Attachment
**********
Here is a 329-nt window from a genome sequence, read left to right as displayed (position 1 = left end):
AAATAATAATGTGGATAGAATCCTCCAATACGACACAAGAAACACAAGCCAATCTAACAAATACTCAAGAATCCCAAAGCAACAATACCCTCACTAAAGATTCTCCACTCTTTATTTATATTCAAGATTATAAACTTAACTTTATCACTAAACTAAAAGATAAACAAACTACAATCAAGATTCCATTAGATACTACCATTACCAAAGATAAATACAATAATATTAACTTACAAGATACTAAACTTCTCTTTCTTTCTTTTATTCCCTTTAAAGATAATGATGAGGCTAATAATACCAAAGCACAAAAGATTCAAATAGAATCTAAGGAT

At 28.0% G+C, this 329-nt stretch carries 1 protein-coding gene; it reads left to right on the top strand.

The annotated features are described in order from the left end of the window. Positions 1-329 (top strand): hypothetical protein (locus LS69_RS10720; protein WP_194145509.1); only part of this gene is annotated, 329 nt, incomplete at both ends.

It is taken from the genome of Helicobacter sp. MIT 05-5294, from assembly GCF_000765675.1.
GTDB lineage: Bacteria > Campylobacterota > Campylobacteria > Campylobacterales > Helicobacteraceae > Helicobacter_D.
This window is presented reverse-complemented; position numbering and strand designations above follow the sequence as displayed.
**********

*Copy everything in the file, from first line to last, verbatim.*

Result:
Here is a 329-nt window from a genome sequence, read left to right as displayed (position 1 = left end):
AAATAATAATGTGGATAGAATCCTCCAATACGACACAAGAAACACAAGCCAATCTAACAAATACTCAAGAATCCCAAAGCAACAATACCCTCACTAAAGATTCTCCACTCTTTATTTATATTCAAGATTATAAACTTAACTTTATCACTAAACTAAAAGATAAACAAACTACAATCAAGATTCCATTAGATACTACCATTACCAAAGATAAATACAATAATATTAACTTACAAGATACTAAACTTCTCTTTCTTTCTTTTATTCCCTTTAAAGATAATGATGAGGCTAATAATACCAAAGCACAAAAGATTCAAATAGAATCTAAGGAT

At 28.0% G+C, this 329-nt stretch carries 1 protein-coding gene; it reads left to right on the top strand.

The annotated features are described in order from the left end of the window. Positions 1-329 (top strand): hypothetical protein (locus LS69_RS10720; protein WP_194145509.1); only part of this gene is annotated, 329 nt, incomplete at both ends.

It is taken from the genome of Helicobacter sp. MIT 05-5294, from assembly GCF_000765675.1.
GTDB lineage: Bacteria > Campylobacterota > Campylobacteria > Campylobacterales > Helicobacteraceae > Helicobacter_D.
This window is presented reverse-complemented; position numbering and strand designations above follow the sequence as displayed.